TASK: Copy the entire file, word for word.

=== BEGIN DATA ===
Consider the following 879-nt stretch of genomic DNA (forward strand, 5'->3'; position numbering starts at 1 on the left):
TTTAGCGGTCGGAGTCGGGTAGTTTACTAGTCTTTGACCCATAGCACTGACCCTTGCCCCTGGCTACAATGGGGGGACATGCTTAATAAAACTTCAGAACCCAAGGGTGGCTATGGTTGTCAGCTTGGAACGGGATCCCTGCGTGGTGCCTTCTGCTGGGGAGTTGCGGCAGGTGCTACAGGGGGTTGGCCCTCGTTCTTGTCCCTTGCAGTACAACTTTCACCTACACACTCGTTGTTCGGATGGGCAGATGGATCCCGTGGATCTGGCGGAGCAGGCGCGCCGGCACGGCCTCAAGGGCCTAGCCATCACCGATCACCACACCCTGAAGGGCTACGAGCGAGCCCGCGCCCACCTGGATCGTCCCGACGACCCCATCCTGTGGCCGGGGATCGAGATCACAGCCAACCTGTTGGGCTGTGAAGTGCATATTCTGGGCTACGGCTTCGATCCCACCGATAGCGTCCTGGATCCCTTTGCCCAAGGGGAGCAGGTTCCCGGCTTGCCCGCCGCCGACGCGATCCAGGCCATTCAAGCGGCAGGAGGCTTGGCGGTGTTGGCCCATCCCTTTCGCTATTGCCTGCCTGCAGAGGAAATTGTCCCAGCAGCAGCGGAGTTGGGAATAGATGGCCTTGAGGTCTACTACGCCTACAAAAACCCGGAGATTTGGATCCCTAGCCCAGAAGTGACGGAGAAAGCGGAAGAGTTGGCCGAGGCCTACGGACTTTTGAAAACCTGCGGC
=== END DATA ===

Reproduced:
Consider the following 879-nt stretch of genomic DNA (forward strand, 5'->3'; position numbering starts at 1 on the left):
TTTAGCGGTCGGAGTCGGGTAGTTTACTAGTCTTTGACCCATAGCACTGACCCTTGCCCCTGGCTACAATGGGGGGACATGCTTAATAAAACTTCAGAACCCAAGGGTGGCTATGGTTGTCAGCTTGGAACGGGATCCCTGCGTGGTGCCTTCTGCTGGGGAGTTGCGGCAGGTGCTACAGGGGGTTGGCCCTCGTTCTTGTCCCTTGCAGTACAACTTTCACCTACACACTCGTTGTTCGGATGGGCAGATGGATCCCGTGGATCTGGCGGAGCAGGCGCGCCGGCACGGCCTCAAGGGCCTAGCCATCACCGATCACCACACCCTGAAGGGCTACGAGCGAGCCCGCGCCCACCTGGATCGTCCCGACGACCCCATCCTGTGGCCGGGGATCGAGATCACAGCCAACCTGTTGGGCTGTGAAGTGCATATTCTGGGCTACGGCTTCGATCCCACCGATAGCGTCCTGGATCCCTTTGCCCAAGGGGAGCAGGTTCCCGGCTTGCCCGCCGCCGACGCGATCCAGGCCATTCAAGCGGCAGGAGGCTTGGCGGTGTTGGCCCATCCCTTTCGCTATTGCCTGCCTGCAGAGGAAATTGTCCCAGCAGCAGCGGAGTTGGGAATAGATGGCCTTGAGGTCTACTACGCCTACAAAAACCCGGAGATTTGGATCCCTAGCCCAGAAGTGACGGAGAAAGCGGAAGAGTTGGCCGAGGCCTACGGACTTTTGAAAACCTGCGGC